Thursday, November 30, 2006

I made love pie!














Here's what's in love pie: peaches and black cherries. Mmm!
Now, there is a story that goes along with this pie. It has to do with crust. Yes, yes, my skills are awesome with shaping the top crust into hearts and letters (lightning bolts were too hard). But there is more to this crust that meets the eye, and it's not always good.


My friend Lauren and I had the idea to make this pie, so we went for it after school one day. We didn't have any shortening, but no worries, says Mom: there's this Earth Balance margarine in the fridge that works great!
Thanks, mom. (Margarine with no partially hydrogenated oils? What IS it, then?)

Okay, so the pie is made, we bring it to a party, and it gets eaten.
That is, the filling gets eaten... Somehow, strangely, the masterfully shaped crust tasted, well, awful. Really, it was bitter and chewy. No one could figure out why. (And the fact that Lauren's backpack fell on it, projecting excess pie juice everywhere into the car definitely has nothing to do with it at all.)

A week later, it was Thanksgiving! My dad, a connoisseur of delicious piemaking, made two pies to contribute to the feast. (I created decorative designs in the tops of those with a pokey thing. They looked awesome, I wish I had gotten pictures!)
So after Thanksgiving dinner with the whole family, we slice the pies and start to eat them. Before long, the conversation took a violent shift when my great aunt Nancy barked, "John, what'd you put in this crust. It's terrible." Oops. She was absolutely appalled to know that we had actually used expensive, healthy, eco-vegan-approved buttery spread in the pie crust. "What ever happened to lard?" She then proceeded to reiterate the point to anyone who would listen--including my grandmother who, about to stick her fork in, was immediately warned, "wait till you taste the crust."
My poor dad! The sense of wastefulness and shame towards his beautiful pies that, apparently, my great aunt Nancy "wouldn't feed to a dog." The very next day, he went out and bought shortening and made a whole new pie, with good old-fashioned trans fat and everything.
The moral of the love pie story is that if you can't taste your arteries becoming clogged, you're completely okay.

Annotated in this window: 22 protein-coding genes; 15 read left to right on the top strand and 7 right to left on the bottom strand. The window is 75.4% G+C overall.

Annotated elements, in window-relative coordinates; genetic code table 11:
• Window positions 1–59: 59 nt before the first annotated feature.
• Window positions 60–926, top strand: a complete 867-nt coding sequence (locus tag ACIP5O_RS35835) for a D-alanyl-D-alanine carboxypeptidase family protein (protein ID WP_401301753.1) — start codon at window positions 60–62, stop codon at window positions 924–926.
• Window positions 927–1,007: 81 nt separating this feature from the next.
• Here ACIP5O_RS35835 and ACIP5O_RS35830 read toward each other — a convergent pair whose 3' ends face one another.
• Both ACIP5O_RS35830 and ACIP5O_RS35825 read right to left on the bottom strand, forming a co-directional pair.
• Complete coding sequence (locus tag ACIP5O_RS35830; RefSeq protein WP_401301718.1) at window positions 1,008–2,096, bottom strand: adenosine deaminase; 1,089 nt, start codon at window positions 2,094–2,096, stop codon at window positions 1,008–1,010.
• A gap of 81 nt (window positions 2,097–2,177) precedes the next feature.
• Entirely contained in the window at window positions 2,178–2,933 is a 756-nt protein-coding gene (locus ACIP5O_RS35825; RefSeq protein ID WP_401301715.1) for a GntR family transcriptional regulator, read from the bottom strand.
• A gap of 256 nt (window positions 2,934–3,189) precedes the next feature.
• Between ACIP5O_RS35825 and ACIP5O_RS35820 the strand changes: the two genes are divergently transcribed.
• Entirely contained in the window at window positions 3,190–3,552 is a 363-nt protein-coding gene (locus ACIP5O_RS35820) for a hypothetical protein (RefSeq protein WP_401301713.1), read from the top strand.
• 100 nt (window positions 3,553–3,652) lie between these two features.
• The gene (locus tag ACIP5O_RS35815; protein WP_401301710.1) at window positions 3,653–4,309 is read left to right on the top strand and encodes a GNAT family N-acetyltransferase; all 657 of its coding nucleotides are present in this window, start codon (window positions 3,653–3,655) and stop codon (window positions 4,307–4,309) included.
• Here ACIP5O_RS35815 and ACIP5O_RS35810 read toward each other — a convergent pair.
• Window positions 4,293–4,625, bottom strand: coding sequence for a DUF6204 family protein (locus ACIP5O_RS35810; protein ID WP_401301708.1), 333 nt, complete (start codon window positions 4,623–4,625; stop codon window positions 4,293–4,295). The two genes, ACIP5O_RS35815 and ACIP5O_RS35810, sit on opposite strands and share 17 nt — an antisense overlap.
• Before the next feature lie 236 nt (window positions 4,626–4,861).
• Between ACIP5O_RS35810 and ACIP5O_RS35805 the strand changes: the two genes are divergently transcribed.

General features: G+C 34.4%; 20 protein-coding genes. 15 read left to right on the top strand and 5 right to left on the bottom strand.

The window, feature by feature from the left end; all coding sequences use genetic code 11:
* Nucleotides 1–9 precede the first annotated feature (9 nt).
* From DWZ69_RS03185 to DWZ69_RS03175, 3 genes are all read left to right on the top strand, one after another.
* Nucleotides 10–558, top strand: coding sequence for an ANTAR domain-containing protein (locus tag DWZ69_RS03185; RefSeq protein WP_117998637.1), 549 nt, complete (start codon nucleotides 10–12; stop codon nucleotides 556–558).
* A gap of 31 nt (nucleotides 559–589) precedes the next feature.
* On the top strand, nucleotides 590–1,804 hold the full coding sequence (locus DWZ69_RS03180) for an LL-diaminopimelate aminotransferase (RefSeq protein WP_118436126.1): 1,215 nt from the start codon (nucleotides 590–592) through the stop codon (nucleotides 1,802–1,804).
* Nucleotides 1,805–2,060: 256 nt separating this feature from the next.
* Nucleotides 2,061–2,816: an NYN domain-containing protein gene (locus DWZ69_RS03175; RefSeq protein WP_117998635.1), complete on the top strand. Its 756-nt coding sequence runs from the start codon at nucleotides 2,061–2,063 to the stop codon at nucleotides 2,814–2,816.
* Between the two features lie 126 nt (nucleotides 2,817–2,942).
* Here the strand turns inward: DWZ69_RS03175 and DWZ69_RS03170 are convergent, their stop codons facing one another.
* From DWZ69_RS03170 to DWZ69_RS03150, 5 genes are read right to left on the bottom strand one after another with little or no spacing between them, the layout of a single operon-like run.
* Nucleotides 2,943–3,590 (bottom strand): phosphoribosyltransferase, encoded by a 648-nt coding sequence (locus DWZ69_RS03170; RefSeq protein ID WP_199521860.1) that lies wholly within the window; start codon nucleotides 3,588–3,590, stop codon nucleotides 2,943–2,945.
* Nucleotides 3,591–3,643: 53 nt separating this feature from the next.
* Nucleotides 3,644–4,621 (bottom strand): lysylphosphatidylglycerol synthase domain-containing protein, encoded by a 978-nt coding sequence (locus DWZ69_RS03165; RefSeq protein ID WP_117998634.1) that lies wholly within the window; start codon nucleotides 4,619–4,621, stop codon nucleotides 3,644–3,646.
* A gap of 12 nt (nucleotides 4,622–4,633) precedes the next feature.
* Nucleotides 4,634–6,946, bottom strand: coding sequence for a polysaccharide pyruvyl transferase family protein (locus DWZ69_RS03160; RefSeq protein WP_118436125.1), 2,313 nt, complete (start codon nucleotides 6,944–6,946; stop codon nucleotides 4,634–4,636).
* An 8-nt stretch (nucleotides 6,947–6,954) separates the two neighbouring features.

Onward to the knitting content! Check out my hot new addi c tions to the (already blooming to be voluptuous) stash:






















When it rains, it pours. And when I get new yarn, I get just a little tiny bit of yarn that appears to multiply post-purchase.

So, who wants some racy closeups? Yeeeeah...












(Again with the nasty lighting--it's late.)
Knit Picks Salishan. DK Wool/Cotton. These colors remind me of Native American stuff. The long, black hair; the red clay; turquoise; brown leather. I was lucky that all the shades Knit Picks had left on sale meshed together so remarkably.




















Monidal Genius. Colors that remind me of Valentine's Day, but aren't too obnoxious.






















Katia Mexico. Hues that swing through hot, candy-colored pinks, warm sunset orange, magenta, and a little bit of bright blue. Undertoned by grays, purples, and a touch of emerald.
Since these colors perfectly illustrate my friend Lauren, she's getting an entrelac scarf out of this yarn. (Otherwise, none of these new yarn purchases have anything to do with Christmas--isn't that disgusting?)





















Ironstone Yarns. I can't find the name of the line, but this is a pretty direct knock-off from one of the dye varieties of Berocco Foliage. That's okay. It was about 50 cents cheaper, that's all that matters.
Are you noticing a trend here? I can't get enough heavy-worsted, single-ply wool in crazy dyes. If different colorways of these yarns were all I could knit with for the rest of my life, I might be okay for a while.

6 Comments:

At December 02, 2006 11:38 AM, Blogger Anushka said...

Excellent pie story. I shall attempt Love Pie one day.
And fab yarn. I wish wish wish KnitPicks posted to the UK! Cruel tempresses (everything would be sooo much cheaper).

No, not disgusting about xmas knitting - very sensible in fact.

 
At December 02, 2006 3:02 PM, Anonymous Emily said...

I have really been liking Knit Picks lately. I tend to buy cheaper acrylic blend yarn becuase of cost, but now I can buy cotton when I want =D
lol on the pie story. I love pie, but the whol lard tihng kind of grosses me out. It's a good thing one can buy Vegetable shortening now.

 
At December 04, 2006 12:24 PM, Blogger rachel iufer said...

good news! lard has only 2-5% trans fat versus some margarines that have 45%. we just won't mention the cholesterol. :)

and LOVE the new stash additions. that salishan stuff isn't on knitpicks anymore, i wonder if they're sampling a new yarn or an old one? hrm. tell us how it knits up though, will ya? i'm quite interested.

 
At December 05, 2006 1:47 PM, Blogger Anushka said...

It is common knowlege that I cannot type.

"tempresses" = temptresses (or temptors)

 
At December 16, 2006 2:21 AM, Blogger Kessa said...

Pretty peach pie (delicious too, I bet. =P) The knitpick yarn does look like red indian colors. ryn, yep, we drive on the left side here! Lol.. I can't imagine driving on the other side too. Just a matter of what you're used to, I guess. ;)

 
At December 20, 2006 9:58 AM, Anonymous Anonymous said...

a love pie! AWE!

I just love me some love pie!

 

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